Republicans in Congress apparently want to revive the Yucca Mountain nuclear waste dump fight, but they still have a major water problem.
A recent Associated Press story on our efforts to shut down the NSA in Utah got a lot of things right, except for the most important part. The article infers that a similar effort in Nevada to shut down a federal nuclear waste dump failed.
A recent CATO at Liberty blog touting the safety of an underground nuclear waste storage project in Nevada that has stalled omitted one key fact: it was state resistance responsible for stopping its development.
By Lori Rardon
Whenever I explain the OffNow Project to someone, they initially respond enthusiastically. Something to the effect of, “Wow! That’s cool! The federal government shouldn’t be spying on us!” But when I further explain that the idea behind OffNow includes shutting off state supplied resources to NSA facilities – like the water necessary to cool the super-computers at the Bluffdale, Utah spy facility – those same people get nervous. “Shutting off the water seems like an extreme move. Can we even do that?” they ask.
Yes, we can do that.
And it will work.
It’s been done before at a place called Yucca Mountain, Nevada.
Yucca Mountain is located about 90 miles northwest of Las Vegas. It was originally selected as a nuclear waste dump site for the country in 1987, but it wasn’t until 2002 that President Bush and Congress officially approved the site and moved to make the dump a reality.
This was not a popular move in Nevada. The Governor filed an official Notice of Disapproval of the site selection with Congress, but Congress overrode it.
In the years leading up to 2002, it became clear that Yucca Mountain would not meet EPA standards required for a nuclear waste dump. The area is prone to earthquakes and even some recent volcanic activity. Moreover, the nuclear waste repository would be located above the water table in an oxidizing setting that would corrode the waste containers over time. Obviously, Yucca Mountain was not a safe place for nuclear waste. But the federal government apparently had its heart set on the site. Instead of telling the Department of Energy (DOE) to abandon the proposed nuclear waste dumping site, the EPA just changed its standards so the project could move forward.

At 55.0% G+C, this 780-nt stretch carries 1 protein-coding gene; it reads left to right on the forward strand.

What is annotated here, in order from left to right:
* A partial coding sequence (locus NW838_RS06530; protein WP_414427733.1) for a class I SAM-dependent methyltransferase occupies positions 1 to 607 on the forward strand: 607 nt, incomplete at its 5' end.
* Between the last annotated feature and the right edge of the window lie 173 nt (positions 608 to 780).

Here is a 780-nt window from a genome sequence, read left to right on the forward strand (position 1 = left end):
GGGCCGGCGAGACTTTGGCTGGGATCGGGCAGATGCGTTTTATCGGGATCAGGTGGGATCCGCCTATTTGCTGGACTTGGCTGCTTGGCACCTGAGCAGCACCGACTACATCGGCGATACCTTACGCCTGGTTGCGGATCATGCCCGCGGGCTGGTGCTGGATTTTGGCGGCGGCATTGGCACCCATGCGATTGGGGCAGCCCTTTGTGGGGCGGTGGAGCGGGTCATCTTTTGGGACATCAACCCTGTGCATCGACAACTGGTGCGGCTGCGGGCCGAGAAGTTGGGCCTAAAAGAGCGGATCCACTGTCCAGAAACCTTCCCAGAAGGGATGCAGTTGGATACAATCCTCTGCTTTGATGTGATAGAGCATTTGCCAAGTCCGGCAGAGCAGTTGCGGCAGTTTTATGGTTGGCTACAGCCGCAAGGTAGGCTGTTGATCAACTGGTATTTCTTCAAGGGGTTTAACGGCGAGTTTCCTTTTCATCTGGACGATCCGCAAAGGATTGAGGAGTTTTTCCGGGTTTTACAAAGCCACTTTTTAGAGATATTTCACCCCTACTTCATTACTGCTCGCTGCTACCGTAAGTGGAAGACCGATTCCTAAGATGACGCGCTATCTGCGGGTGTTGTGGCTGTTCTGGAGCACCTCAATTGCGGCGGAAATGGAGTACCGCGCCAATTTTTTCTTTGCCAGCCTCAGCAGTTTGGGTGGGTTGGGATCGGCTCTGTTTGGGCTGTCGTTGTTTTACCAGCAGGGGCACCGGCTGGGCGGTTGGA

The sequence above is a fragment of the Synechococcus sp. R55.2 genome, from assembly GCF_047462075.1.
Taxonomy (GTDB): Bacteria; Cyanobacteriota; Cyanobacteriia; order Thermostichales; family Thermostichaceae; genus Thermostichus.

As a result, Nevada filed several lawsuits against the the EPA and the Nuclear Regulatory Commission (NRC) disputing the EPA’s standards for the site, as well as asserting the NRC’s duty to uphold public and health safety standards.
But the state didn’t simply count on the federal courts to protect it. It took some action of its own.
In addition to these lawsuits, Nevada denied the DOE’s five applications for the use of water to construct and operate the proposed high-level nuclear waste repository at Yucca Mountain . The federal government wanted to continue taking soil samples from the site despite all of the negative results it had already obtained. To run the drill rigs necessary to take soil samples as well as other operations , the feds needed to pump 430 acre-feet of water to the area each year. But state law governs the use of groundwater. So, the Nevada State Engineer rejected the applications on the basis that the intended repository was detrimental to the public interest. Nevada still allowed DOE officials to use a limited amount of water at the site for showers, restrooms, and fire emergencies, but effectively blocked the drilling operation, slowing progress on the project to a crawl.
Of course, DOE filed suit against Nevada in U.S. District Court in Las Vegas, arguing that federal law preempted state water law.
The court ultimately sided with Nevada. In its 2007 ruling, the court found that the issues presented by the DOE did not involve federal preemption of state water law. In the U.S. District Judge’s opinion, “The validity of Western states’ groundwater rights and the right to regulate water in the public interest is not a right to be taken lightly, nor is it a right that can cavalierly be ignored or violated by a federal agency.” Regarding the federal preemption argument he wrote, “At present…the only public interest issue is whether state officials can be precluded from exercising their lawfully mandated duties, or whether a federal agency can run roughshod over a state’s rights or interest without specific authority and mandate to do the precise activities it wishes to do.”
In 2010, after many years of legal wrangling, President Obama announced that the federal government planned to kill the project. As a result, the Energy Department withdrew its application to the State of Nevada for access to water at the site.
Today, it appears that the Yucca Mountain project is dead.
The Yucca Mountain saga illustrates the power of state action. Nevada exercised its right to exercise control over its own resources and refused to provide them to the federal government. Essentially, Nevada said, “We are not going to help you complete a project that we believe will prove detrimental to the people of our state.”
It worked. The feds didn’t just march up the mountain and take the water. The court upheld the state’s right to refuse cooperation under the anti-commandeering doctrine. And the state action ultimately forced the federal government to scrap its plan.
It was a major win for the state.
We plan to use the same tactics Nevada employed at Yucca Mountain against the NSA to turn it off and shut down its unlawful spying on American citizens.
We can do it. And it will work!